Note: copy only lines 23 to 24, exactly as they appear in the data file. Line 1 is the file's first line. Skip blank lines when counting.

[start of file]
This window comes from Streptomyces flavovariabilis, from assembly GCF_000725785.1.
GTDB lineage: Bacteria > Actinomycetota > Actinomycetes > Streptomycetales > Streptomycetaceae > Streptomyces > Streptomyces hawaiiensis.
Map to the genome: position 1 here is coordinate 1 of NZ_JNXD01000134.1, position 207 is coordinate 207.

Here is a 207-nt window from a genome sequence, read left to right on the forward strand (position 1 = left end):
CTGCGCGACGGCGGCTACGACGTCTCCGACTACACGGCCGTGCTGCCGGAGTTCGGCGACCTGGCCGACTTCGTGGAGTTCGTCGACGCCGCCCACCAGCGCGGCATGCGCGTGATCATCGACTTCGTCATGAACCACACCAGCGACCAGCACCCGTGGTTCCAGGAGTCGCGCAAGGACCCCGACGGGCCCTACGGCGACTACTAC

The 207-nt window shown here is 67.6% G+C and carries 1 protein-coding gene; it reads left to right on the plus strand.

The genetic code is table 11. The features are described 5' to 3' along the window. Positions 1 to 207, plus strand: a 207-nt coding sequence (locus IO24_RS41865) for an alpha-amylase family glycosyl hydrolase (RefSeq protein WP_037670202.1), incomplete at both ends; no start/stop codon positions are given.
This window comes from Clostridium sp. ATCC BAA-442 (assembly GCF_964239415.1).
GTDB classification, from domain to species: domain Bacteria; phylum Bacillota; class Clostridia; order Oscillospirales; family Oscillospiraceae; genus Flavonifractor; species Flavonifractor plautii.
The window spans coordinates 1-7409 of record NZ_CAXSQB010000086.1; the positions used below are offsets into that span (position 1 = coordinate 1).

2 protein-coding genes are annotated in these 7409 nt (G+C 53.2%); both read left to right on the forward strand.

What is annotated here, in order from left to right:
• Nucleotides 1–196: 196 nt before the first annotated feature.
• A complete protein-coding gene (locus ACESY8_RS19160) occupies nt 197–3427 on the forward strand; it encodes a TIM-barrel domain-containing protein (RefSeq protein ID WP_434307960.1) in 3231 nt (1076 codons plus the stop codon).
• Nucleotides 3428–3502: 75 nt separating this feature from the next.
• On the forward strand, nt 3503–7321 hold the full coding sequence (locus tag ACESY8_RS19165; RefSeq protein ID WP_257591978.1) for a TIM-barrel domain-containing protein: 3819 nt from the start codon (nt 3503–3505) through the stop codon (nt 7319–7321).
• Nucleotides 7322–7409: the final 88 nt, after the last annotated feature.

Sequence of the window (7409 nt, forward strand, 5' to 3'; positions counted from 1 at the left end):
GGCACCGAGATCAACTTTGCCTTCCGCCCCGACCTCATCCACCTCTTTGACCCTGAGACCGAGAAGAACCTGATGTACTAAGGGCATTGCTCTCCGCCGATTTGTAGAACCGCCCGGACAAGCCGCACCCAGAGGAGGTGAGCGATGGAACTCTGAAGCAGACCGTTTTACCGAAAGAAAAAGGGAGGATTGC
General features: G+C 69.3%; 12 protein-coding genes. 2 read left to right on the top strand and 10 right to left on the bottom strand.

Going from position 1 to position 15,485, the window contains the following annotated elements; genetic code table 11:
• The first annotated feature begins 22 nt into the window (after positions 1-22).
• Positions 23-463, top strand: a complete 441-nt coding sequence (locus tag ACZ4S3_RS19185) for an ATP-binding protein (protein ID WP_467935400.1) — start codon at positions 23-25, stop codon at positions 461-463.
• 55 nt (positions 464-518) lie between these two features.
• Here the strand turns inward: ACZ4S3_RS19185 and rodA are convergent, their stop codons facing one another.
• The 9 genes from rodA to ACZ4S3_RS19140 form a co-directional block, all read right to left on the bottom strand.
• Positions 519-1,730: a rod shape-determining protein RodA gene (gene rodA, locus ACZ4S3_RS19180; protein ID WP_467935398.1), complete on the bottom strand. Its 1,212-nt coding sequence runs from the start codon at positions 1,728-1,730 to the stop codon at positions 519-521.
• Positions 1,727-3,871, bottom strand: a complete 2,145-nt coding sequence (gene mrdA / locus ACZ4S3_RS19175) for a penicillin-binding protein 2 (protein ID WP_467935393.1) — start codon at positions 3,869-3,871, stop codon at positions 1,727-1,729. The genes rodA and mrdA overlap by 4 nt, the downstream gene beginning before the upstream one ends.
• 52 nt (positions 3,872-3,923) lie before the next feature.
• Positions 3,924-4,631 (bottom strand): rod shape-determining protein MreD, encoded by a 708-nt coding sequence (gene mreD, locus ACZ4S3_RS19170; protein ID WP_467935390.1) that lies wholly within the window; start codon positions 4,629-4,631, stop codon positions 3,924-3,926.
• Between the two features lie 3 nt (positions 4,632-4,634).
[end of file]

• Positions 23-463, top strand: a complete 441-nt coding sequence (locus tag ACZ4S3_RS19185) for an ATP-binding protein (protein ID WP_467935400.1) — start codon at positions 23-25, stop codon at positions 461-463.
• 55 nt (positions 464-518) lie between these two features.